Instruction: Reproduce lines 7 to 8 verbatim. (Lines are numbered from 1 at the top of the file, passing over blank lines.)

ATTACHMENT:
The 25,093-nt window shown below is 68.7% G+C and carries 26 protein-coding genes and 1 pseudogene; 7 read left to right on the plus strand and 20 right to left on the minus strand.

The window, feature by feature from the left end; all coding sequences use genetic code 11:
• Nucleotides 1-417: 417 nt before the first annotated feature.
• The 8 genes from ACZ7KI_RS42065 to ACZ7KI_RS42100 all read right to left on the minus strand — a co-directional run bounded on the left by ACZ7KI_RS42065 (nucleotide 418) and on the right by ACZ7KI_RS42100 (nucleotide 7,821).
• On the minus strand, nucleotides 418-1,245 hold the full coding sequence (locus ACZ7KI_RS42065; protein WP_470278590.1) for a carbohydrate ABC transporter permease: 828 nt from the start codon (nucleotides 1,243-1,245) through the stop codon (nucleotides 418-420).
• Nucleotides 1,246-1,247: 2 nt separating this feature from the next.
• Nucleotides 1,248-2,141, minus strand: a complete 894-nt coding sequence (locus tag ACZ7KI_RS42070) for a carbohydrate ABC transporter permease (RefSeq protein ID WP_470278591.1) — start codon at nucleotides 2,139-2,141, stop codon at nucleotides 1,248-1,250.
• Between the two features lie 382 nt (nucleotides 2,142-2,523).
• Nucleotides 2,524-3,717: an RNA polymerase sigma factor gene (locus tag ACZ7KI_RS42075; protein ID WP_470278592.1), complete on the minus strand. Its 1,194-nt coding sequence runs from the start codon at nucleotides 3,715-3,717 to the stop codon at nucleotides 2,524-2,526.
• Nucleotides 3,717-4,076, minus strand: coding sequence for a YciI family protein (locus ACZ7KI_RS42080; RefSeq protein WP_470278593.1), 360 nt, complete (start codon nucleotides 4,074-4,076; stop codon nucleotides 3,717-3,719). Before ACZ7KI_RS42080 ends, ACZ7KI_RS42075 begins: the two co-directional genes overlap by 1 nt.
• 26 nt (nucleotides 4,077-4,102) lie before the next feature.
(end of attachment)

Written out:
• Nucleotides 1,248-2,141, minus strand: a complete 894-nt coding sequence (locus tag ACZ7KI_RS42070) for a carbohydrate ABC transporter permease (RefSeq protein ID WP_470278591.1) — start codon at nucleotides 2,139-2,141, stop codon at nucleotides 1,248-1,250.
• Between the two features lie 382 nt (nucleotides 2,142-2,523).